Hollywood movies can famously broken down to a “pitch”—a pithy catchphrase that sells the film to potential investors. I’m trying to figure out what the pitch for Tammy might’ve been: “Melissa McCarthy in a car with Susan Sarandon and . . .uh . . . who cares? The kids love Melissa McCarthy!”
Road trip films are generally literal and metaphorical journeys—as the character drives across the country, they learn something new about themselves and grow. But what exactly is the journey of McCarthy’s Tammy? She’s not a character at all, merely an amalgam of every role that McCarthy has ever played before—all reckless id and vulgarity with a secret sweetness under all that messy, outsized bravado. It’s a funny character, especially in small doses, or when paired with an expert foil like Sandra Bullock. And it’s important, I think, that McCarthy is the first female actress to embody this particular archetype (previously played by the likes of John Belushi and Chris Farley). But it’s already grown tiresome. And I’m about to bestow upon Tammy the worst insult I can give: It reminded me of Adam Sandler’s Grown Ups.
Like Grown Ups, Tammy was so lazily put together, so inept, it barely qualifies as a movie at all, just an excuse for some friends (or friendly colleagues) to get together and have a good ol’ time making a movie. It’s the kind of film that displays a flagrant disrespect for moviegoers. It thinks we’re not paying attention.
So here’s the “plot”: Tammy is having a terrible day. When we first see her, she’s in her car eating Cheetos (more on this later) and she hits a deer, nearly totaling the car. There’s a bit of business where she tries to give the deer mouth to mouth. Then she goes to work at a fast food joint and gets fired for being late. There’s a bit of business where she spits on hamburger buns. Then she goes home to find her husband is having a romantic dinner with the next door neighbor. There’s a bit of business where she climbs onto a counter, searching for stashed money, and crashes hilariously to the ground.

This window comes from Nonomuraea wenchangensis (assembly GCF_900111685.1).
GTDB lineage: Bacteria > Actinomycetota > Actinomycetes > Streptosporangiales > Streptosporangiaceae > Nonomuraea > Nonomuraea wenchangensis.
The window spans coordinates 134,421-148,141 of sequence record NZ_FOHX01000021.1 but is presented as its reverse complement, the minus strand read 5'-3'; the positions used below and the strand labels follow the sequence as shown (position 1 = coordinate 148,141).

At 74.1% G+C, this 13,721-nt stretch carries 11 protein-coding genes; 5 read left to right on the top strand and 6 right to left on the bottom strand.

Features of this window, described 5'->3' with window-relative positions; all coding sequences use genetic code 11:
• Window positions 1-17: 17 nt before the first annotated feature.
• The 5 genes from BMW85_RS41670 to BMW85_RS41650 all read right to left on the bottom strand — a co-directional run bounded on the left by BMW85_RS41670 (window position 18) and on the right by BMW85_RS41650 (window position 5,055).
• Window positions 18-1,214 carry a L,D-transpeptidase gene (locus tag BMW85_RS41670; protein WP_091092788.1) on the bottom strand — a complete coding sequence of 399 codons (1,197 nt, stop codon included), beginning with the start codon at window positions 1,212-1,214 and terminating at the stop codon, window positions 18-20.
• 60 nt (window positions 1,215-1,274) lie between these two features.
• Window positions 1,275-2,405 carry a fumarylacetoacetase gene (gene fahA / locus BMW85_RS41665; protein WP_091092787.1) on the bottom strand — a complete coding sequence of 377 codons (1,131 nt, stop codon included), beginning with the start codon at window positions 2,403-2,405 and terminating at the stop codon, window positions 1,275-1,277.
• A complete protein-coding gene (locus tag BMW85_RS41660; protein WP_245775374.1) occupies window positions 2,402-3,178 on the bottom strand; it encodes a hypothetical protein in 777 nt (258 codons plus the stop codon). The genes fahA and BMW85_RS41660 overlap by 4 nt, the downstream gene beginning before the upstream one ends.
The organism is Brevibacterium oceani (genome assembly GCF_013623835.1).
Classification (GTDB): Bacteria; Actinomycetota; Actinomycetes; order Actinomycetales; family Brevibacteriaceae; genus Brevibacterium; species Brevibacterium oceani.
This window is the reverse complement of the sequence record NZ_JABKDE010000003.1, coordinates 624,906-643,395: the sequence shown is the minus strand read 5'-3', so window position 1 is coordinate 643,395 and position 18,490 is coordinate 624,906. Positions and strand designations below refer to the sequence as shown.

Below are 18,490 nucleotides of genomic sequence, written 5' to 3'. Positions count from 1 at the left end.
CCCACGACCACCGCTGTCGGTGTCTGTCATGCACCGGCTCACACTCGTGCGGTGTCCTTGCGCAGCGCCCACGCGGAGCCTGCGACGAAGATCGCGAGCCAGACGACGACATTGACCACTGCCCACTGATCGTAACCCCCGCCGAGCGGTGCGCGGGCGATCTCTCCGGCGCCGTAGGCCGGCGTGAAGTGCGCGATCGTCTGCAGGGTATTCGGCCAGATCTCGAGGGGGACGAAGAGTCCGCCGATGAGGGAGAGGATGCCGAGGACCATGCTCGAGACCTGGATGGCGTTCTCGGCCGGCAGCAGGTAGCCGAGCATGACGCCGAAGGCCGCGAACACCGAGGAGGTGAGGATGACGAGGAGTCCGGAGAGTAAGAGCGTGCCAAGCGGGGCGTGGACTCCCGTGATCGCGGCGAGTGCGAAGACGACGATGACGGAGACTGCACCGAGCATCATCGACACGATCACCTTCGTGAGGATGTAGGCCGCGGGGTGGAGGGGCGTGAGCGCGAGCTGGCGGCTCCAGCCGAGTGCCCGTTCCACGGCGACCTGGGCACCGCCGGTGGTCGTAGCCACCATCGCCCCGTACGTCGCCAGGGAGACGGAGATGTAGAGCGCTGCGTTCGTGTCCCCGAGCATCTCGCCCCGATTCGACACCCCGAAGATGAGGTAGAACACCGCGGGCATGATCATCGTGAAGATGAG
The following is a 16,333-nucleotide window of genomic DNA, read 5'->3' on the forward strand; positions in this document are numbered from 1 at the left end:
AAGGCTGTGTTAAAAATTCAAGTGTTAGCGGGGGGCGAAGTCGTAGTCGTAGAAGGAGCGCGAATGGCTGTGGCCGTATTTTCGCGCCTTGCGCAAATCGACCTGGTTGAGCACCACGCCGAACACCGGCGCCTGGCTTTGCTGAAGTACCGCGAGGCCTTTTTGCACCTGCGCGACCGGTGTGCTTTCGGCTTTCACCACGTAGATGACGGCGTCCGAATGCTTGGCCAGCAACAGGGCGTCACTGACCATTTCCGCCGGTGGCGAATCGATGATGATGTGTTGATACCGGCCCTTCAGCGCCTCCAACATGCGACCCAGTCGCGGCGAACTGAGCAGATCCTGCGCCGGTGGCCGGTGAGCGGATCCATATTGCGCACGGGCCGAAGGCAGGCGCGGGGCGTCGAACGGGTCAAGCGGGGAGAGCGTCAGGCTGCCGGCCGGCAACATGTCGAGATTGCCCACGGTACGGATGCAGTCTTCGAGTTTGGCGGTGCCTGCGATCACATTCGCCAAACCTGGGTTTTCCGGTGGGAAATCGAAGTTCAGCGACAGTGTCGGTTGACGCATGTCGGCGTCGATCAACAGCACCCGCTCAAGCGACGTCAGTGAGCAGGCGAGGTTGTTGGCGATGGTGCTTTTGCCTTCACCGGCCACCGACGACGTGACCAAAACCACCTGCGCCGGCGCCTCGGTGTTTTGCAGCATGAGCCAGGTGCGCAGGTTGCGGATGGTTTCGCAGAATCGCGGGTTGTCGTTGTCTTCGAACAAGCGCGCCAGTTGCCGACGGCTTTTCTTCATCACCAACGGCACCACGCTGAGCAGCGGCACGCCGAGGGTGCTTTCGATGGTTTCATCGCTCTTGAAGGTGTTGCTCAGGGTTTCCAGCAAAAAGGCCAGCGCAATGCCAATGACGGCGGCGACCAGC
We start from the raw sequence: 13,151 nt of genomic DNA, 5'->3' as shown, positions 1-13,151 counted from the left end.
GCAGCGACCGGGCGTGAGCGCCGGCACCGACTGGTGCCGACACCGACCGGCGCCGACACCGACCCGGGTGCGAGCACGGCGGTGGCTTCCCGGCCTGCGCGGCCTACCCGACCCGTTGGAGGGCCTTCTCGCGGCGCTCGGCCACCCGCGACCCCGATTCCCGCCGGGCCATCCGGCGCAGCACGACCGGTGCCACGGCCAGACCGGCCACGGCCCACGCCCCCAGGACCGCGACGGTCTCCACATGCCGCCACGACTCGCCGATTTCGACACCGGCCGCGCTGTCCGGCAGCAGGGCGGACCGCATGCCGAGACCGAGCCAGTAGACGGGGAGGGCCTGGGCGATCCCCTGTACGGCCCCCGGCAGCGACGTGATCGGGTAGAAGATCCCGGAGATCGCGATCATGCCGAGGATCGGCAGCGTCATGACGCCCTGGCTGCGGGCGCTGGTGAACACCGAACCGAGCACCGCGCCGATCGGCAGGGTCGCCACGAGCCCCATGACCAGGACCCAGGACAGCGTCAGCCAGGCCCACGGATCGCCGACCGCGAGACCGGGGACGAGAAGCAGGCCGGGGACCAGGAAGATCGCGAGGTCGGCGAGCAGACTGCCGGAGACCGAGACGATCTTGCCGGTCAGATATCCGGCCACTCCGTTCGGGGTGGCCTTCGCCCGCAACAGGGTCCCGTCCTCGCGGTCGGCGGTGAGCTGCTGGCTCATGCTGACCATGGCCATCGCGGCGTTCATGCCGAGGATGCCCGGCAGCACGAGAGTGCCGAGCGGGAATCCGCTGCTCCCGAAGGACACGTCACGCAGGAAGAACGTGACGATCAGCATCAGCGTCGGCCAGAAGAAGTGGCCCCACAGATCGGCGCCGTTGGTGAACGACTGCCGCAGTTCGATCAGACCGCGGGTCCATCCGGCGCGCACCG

Are we having fun yet?
She ends up hitting the road with her bored, alcoholic granny, played by Susan Sarandon.
Yes, I said granny. This is one ofthe film’s many head-scratchers. Why is Susan Sarandon, who is 67, playing the grandmother to McCarthy, who is 43? (To add to the weirdness, we have Allison Janney, age 54, playing McCarthy’s mother.) Yes, they give Sarandon an unflattering gray bob (and diabetes!) but they also have her hook up with a randy farmer played by Gary Cole, aged 57.
It all makes zero sense.
Stars keeping showing up, eager to join the fun (again, I can’t emphasize this enough: their fun, not ours). Kathy Bates is a lesbian who likes to blow things up; Sandra Oh is her boho girlfriend. Did I mention that Toni Collette plays the adulterous next-door neighbor? There’s a surprise cameo, of sorts, from the actor who plays Tammy’s father. Suffice it to say, when I saw him, I thought, “Et tu?”
Look, a movie can be slapped together and silly and even pointless if it’s truly funny (see 22 Jump Street). Tammy is, at times, aggressively unfunny. At times, watching it felt like seeing a comedian bombing on stage.
Now, back to those Cheetos. There was an essay in Entertainment Weekly about how we shouldn’t focus on McCarthy’s weight—it’s sexist and fat-shaming. Well-intentioned as that article was, I disagree with it. McCarthy uses her weight, on purpose. It’s one of the tools of her comedy. She plays up her character’s ungainliness (Tammy on water skis! Tammy running!) and appetites—at one point, Tammy admits that she was boinking the ice cream man for the Klondike Bars (okay, that’s funny). Later, she considers diving into the Niagra Falls to go after a rogue bag of Cheetos. Again, I think fatness, if you will, was a big part of what made Belushi, Farley, and John Candy funny—and they knew it. Of course, calling someone names is never acceptable (Rex Reed famously called McCarthy a “female hippo”—I hope he doesn’t mind if I call him an “obsolete dinosaur”). But to discreetly look away from something that McCarthy is intentionally putting front and center is patronizing, in my opinion.
There’s nothing wrong with McCarthy using her weight or, indeed, any of her many gifts to sell her comedy. But I’ve seen McCarthy in enough things to know that she is a talented comedienne and actress. Isn’t it time she abandoned this shtick and took on a new challenge?